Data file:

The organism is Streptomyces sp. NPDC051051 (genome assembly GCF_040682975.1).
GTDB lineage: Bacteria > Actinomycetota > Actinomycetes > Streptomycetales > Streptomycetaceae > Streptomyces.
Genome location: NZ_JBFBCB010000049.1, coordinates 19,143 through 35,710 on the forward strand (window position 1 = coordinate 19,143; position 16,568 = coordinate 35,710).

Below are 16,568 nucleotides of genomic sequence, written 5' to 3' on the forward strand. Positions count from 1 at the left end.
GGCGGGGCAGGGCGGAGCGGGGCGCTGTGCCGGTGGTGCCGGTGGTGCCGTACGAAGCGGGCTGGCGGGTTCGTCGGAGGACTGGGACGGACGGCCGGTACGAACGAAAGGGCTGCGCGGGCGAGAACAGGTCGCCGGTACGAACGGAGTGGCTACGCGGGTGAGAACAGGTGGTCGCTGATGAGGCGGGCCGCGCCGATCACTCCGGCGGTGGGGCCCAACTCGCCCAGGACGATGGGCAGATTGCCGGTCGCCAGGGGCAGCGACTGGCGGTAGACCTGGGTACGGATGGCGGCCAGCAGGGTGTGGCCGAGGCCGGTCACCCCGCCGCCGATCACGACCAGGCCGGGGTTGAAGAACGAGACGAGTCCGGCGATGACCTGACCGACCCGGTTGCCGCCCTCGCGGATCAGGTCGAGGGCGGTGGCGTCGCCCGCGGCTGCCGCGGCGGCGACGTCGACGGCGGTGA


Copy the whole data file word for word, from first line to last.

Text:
The organism is Streptomyces sp. NPDC051051 (genome assembly GCF_040682975.1).
GTDB lineage: Bacteria > Actinomycetota > Actinomycetes > Streptomycetales > Streptomycetaceae > Streptomyces.
Genome location: NZ_JBFBCB010000049.1, coordinates 19,143 through 35,710 on the forward strand (window position 1 = coordinate 19,143; position 16,568 = coordinate 35,710).

Below are 16,568 nucleotides of genomic sequence, written 5' to 3' on the forward strand. Positions count from 1 at the left end.
GGCGGGGCAGGGCGGAGCGGGGCGCTGTGCCGGTGGTGCCGGTGGTGCCGTACGAAGCGGGCTGGCGGGTTCGTCGGAGGACTGGGACGGACGGCCGGTACGAACGAAAGGGCTGCGCGGGCGAGAACAGGTCGCCGGTACGAACGGAGTGGCTACGCGGGTGAGAACAGGTGGTCGCTGATGAGGCGGGCCGCGCCGATCACTCCGGCGGTGGGGCCCAACTCGCCCAGGACGATGGGCAGATTGCCGGTCGCCAGGGGCAGCGACTGGCGGTAGACCTGGGTACGGATGGCGGCCAGCAGGGTGTGGCCGAGGCCGGTCACCCCGCCGCCGATCACGACCAGGCCGGGGTTGAAGAACGAGACGAGTCCGGCGATGACCTGACCGACCCGGTTGCCGCCCTCGCGGATCAGGTCGAGGGCGGTGGCGTCGCCCGCGGCTGCCGCGGCGGCGACGTCGACGGCGGTGA